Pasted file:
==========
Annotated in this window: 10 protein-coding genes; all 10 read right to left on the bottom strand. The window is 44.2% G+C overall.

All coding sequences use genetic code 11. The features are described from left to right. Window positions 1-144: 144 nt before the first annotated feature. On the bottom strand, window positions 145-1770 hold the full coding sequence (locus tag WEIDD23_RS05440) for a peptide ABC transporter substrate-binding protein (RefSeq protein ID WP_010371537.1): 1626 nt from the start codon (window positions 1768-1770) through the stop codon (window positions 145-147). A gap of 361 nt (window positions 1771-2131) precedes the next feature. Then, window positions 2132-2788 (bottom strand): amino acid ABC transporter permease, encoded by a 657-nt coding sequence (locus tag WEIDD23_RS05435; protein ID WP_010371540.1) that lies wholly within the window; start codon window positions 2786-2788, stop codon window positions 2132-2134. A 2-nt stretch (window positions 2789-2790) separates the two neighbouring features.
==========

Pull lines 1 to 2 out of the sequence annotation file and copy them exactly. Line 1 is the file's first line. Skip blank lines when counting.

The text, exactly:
Annotated in this window: 10 protein-coding genes; all 10 read right to left on the bottom strand. The window is 44.2% G+C overall.

All coding sequences use genetic code 11. The features are described from left to right. Window positions 1-144: 144 nt before the first annotated feature. On the bottom strand, window positions 145-1770 hold the full coding sequence (locus tag WEIDD23_RS05440) for a peptide ABC transporter substrate-binding protein (RefSeq protein ID WP_010371537.1): 1626 nt from the start codon (window positions 1768-1770) through the stop codon (window positions 145-147). A gap of 361 nt (window positions 1771-2131) precedes the next feature. Then, window positions 2132-2788 (bottom strand): amino acid ABC transporter permease, encoded by a 657-nt coding sequence (locus tag WEIDD23_RS05435; protein ID WP_010371540.1) that lies wholly within the window; start codon window positions 2786-2788, stop codon window positions 2132-2134. A 2-nt stretch (window positions 2789-2790) separates the two neighbouring features.